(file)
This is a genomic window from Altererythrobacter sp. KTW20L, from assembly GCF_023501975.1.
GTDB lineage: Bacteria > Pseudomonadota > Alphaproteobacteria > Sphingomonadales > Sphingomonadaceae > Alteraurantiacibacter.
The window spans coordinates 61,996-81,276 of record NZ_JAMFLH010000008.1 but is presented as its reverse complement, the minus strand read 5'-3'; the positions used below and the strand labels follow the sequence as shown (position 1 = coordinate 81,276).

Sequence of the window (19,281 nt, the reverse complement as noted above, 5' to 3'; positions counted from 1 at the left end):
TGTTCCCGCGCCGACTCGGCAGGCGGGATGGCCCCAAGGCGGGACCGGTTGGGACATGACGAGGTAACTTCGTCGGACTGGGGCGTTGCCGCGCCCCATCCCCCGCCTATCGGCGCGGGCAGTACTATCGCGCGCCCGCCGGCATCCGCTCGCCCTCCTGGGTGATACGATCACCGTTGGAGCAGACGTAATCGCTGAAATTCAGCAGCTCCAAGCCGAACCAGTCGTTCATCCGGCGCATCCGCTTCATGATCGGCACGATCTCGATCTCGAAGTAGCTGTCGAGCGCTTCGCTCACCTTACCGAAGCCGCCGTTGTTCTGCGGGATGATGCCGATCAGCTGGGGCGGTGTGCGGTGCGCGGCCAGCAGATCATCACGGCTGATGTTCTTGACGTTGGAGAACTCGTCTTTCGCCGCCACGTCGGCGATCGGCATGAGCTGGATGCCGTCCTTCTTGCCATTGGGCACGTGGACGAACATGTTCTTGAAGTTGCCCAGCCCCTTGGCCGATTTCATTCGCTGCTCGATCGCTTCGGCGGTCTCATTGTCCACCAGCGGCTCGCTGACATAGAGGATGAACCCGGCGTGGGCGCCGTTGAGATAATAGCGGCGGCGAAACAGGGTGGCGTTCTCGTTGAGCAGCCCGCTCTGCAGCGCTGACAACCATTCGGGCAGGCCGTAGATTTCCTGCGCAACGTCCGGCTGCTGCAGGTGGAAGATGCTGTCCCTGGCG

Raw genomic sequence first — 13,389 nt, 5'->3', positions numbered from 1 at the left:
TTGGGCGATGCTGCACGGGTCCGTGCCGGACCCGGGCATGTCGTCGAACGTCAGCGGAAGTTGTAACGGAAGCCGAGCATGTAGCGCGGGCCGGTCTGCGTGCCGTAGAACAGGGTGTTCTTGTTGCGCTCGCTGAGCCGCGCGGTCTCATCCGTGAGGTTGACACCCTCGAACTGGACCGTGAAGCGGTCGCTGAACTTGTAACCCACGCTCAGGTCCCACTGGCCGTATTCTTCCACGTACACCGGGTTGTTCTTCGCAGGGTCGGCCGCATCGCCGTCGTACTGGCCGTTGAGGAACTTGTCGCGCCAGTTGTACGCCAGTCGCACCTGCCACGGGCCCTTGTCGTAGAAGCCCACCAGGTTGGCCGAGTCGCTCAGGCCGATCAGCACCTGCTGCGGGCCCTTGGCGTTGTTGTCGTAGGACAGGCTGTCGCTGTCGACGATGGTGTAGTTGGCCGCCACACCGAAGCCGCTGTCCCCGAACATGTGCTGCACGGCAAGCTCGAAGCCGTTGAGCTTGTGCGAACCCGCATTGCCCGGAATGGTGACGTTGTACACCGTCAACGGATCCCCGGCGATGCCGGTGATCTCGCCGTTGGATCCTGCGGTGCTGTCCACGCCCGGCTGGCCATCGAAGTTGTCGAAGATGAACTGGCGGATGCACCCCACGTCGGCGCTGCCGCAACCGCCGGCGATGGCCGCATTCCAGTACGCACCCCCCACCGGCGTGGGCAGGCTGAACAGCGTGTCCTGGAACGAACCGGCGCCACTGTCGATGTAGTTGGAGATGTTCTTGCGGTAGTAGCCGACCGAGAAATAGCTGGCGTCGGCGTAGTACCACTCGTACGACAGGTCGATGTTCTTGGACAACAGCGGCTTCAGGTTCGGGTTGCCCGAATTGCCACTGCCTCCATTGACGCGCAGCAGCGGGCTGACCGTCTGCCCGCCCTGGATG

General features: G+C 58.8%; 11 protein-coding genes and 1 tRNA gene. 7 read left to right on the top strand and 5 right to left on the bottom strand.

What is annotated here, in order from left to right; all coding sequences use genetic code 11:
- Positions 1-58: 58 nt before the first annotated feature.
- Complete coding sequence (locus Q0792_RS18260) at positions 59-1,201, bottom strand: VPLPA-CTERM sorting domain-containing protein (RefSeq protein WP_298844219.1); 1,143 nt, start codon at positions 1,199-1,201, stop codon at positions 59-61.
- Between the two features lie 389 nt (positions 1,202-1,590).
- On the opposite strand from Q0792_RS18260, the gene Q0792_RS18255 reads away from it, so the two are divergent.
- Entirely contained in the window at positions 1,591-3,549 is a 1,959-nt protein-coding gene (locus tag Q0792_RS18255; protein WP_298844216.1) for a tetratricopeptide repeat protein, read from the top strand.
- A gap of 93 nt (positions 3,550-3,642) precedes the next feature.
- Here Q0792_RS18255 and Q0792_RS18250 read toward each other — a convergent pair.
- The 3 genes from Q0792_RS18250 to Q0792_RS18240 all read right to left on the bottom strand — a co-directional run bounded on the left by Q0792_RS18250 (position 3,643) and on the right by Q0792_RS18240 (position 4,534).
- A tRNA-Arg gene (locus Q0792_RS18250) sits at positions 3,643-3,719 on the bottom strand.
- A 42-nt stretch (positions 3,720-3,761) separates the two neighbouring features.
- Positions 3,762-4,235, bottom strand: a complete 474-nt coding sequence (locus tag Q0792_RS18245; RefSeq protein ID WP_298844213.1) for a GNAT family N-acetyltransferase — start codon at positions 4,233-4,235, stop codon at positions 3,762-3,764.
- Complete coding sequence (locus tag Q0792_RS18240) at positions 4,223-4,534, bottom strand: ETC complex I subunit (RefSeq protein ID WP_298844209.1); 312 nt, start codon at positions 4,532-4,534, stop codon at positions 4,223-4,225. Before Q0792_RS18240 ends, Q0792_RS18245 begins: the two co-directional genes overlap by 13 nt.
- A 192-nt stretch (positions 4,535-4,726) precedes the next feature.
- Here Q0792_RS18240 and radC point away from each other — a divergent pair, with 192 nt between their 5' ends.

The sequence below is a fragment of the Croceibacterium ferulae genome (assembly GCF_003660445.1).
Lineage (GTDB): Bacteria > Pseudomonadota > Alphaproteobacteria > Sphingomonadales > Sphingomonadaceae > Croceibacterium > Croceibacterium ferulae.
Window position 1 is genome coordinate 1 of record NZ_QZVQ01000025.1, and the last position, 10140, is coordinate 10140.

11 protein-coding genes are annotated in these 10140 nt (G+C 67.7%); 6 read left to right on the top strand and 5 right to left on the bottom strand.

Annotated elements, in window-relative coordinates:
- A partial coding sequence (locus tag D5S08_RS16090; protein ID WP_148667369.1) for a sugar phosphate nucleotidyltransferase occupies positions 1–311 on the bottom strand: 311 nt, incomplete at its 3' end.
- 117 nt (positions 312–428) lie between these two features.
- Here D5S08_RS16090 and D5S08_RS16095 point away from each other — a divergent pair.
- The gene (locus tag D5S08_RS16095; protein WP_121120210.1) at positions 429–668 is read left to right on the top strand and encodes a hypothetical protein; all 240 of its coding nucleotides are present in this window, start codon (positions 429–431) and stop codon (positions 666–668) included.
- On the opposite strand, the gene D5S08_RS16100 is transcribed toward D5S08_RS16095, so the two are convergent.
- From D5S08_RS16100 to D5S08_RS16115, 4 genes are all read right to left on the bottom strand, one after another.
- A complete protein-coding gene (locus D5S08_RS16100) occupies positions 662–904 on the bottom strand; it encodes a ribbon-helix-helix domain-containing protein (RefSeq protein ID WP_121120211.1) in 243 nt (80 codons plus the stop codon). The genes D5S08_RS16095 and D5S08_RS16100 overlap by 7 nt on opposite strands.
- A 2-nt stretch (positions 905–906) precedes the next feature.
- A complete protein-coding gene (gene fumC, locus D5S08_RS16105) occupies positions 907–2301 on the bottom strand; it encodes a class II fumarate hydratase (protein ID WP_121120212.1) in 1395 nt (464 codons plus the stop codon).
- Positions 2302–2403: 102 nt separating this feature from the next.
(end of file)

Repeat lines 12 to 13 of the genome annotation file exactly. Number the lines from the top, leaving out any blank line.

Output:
- Between the two features lie 389 nt (positions 1,202-1,590).
- On the opposite strand from Q0792_RS18260, the gene Q0792_RS18255 reads away from it, so the two are divergent.